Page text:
Microsoft (NASDAQ:MSFT) and Salesforce.com (NYSE:CRM) recently entered a strategic partnership to offer Salesforce.com's Customer Relationship Management (CRM) app on Microsoft's Windows and Azure platform. Furthermore, the companies are planning to create interoperability between Salesforce.com's CRM Software as a Service (SaaS) applications and Microsoft Office 365. This partnership once again brings into focus Microsoft's newly energized "Mobile First, Cloud First" strategy, and Salesforce.com's efforts to increase the coverage of its offering across different platforms. In this article, we will briefly look at the recent partnership arrangement and how both companies will benefit from it.
Both companies have stressed the importance of collaboration, and through this partnership will work toward connecting customers that use both Salesforce.com's CRM platform and Windows products extensively. The companies plan to deliver the following solutions:
- Salesforce1 for Windows and Windows Phone 8.1 will enable customers to access Salesforce from their Windows devices. A preview is planned to be available in fall 2014 with general availability in 2015.
- Salesforce for Office 365 is a new solution for interoperability between Salesforce and Office 365. It will give customers access to the content that they need to collaborate, sell, service and market from the Windows platform. Some of the planned features include accessing, sharing, editing and collaborating on Office content from within Salesforce, and on Salesforce1 using Office Mobile, Office for iPad and Office 365.
Win-Win Situation For Both Companies
Microsoft draws over 50% of its revenues from sale of licenses for its flagship operating system Windows and productivity suite Office. With Windows 8 and the Surface launch, Microsoft introduced a uniform interface across its device environments: PCs, Tablets and Smart Phones. And it is working hard to popularize its Cloud offering, including the Azure development platform and Office 365. In the past few quarters, its OS sales have taken a dip due to tepid PC sales, and its latest version of Windows 8.1 has been slow to take off. Furthermore, competition in productivity suites, especially from Google Docs, has eroded some of Microsft's market share. To counter these trends, the company is offering discounts to OEMs for Windows 8.1 cheaper devices, and Office productivity suite on different platforms such as iPad.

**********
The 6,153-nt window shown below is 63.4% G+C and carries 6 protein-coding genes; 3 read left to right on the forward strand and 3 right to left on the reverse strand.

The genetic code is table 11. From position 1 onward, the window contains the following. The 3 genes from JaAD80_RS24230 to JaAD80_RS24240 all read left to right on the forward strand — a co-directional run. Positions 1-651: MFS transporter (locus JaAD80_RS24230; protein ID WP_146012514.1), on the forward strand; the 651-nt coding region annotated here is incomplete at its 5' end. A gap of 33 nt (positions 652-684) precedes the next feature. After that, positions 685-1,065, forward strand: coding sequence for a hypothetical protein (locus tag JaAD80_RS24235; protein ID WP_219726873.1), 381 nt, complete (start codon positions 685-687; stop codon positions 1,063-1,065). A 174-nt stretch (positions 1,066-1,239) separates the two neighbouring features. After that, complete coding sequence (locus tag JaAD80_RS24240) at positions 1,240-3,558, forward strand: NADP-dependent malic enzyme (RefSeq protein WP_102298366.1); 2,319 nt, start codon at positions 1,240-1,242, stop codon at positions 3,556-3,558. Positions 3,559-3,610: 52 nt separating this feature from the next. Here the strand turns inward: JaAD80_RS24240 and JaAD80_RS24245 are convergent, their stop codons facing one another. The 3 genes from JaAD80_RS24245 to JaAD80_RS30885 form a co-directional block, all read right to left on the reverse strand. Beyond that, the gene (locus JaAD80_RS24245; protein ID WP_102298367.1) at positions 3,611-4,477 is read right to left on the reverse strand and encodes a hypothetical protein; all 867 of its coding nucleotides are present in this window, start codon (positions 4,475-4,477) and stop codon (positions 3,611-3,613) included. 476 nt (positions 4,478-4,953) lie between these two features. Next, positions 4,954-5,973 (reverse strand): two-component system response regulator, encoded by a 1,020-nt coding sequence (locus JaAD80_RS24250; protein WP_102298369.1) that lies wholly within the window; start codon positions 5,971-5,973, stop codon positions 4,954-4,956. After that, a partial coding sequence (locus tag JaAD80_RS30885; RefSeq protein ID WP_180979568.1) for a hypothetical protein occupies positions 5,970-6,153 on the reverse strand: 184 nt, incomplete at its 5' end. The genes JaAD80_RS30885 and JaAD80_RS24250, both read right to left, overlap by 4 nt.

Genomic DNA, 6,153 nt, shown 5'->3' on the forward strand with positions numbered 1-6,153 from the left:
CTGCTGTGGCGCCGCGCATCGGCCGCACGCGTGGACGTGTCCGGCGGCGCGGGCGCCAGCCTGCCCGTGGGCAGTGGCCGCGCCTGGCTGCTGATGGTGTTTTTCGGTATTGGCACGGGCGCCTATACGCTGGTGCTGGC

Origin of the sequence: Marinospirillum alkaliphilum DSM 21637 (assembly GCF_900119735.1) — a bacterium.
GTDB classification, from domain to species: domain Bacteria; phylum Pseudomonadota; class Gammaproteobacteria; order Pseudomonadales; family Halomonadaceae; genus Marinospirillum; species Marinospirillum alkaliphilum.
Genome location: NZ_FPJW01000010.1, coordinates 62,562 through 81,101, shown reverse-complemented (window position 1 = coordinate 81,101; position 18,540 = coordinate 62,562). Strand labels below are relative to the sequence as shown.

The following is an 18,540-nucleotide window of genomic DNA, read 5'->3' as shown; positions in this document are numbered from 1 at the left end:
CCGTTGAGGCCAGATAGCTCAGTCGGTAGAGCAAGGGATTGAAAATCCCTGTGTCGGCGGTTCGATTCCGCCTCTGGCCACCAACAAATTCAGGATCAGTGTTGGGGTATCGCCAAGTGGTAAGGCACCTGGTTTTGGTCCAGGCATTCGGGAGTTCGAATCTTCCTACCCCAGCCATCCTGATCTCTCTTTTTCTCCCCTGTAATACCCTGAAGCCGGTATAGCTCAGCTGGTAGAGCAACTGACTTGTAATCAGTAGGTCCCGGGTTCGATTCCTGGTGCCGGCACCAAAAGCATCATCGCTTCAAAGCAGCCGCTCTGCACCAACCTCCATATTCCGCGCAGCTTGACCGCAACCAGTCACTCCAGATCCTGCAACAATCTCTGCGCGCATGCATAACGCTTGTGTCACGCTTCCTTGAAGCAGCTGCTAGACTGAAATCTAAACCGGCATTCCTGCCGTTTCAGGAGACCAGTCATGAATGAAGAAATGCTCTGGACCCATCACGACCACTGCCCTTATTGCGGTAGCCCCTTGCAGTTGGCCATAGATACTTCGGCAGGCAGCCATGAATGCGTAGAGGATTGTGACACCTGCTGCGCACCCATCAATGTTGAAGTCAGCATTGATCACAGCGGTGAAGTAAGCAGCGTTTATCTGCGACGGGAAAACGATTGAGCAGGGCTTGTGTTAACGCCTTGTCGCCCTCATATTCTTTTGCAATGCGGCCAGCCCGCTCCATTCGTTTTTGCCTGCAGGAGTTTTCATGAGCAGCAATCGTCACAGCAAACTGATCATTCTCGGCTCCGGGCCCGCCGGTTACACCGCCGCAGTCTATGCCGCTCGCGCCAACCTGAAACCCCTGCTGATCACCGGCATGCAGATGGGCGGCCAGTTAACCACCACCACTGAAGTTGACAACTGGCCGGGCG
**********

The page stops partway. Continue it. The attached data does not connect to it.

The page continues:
Furthermore, Microsoft is increasingly targeting enterprise customers to reignite sales of Windows through new hardware launches. We believe that the company is strategically positioned to target enterprise clients since corporations around the world continue to favor Windows as their Operating System. This partnership will further Microsoft's cause to deliver a world class product on its platform.
Moreover, Salesforce's CRM delivered through cloud resonates well with small and medium enterprises that lack dedicated hardware budgets to complement on-premise CRM bundles. Its latest offering, Salesforce1, allows users to access Salesforce's desktop platform through a mobile interface with easier and customized services for its customers. The new Salesforce1 platform, intended for smartphones and tablets, has 10 times more Application Programming Interfaces (APIs) than any other Salesforce platform. This allows application developers across small, medium and large enterprises to leverage customer mobile connectivity and provide their applications across various platforms and interfaces. With this agreement, both companies intend to better integrate their Cloud environments.
Both Microsoft and Salesforce stand to gain from this partnership. While Salesforce can target its customers on Windows mobile and tablet, Microsoft can attract more enterprise clients for its Surface tablet and mobile phones. Given the growth potential within the smartphone service market, we expect good demand for the product from various enterprises and this should translate into additional revenue growth for Microsoft's hardware business and Salesforce's CRM business.
However, we have yet to analyze how this partnership might affect Microsoft's competing Dynamic CRM, which has a revenue run-rate of over $1.5 billion and a market share of nearly 7% in 2013.  Going forward, we expect accelerated growth in the CRM software market globally due to rising adoption by enterprises and across industries such as mobility, social media and technologies, web analytics and e-commerce. Technology research firm Gartner recently updated its forecast for the CRM market from $21 billion to $37 billion by 2017. The report also points out that the CRM industry is witnessing growth faster than forecast, which indicates the immense opportunity that companies such as Salesforce, SAP, Microsoft and Oracle have in this market. 
At present, we have $41 price estimate for Microsoft, which is approximately 3.2% above the current market price.
Disclosure: No positions.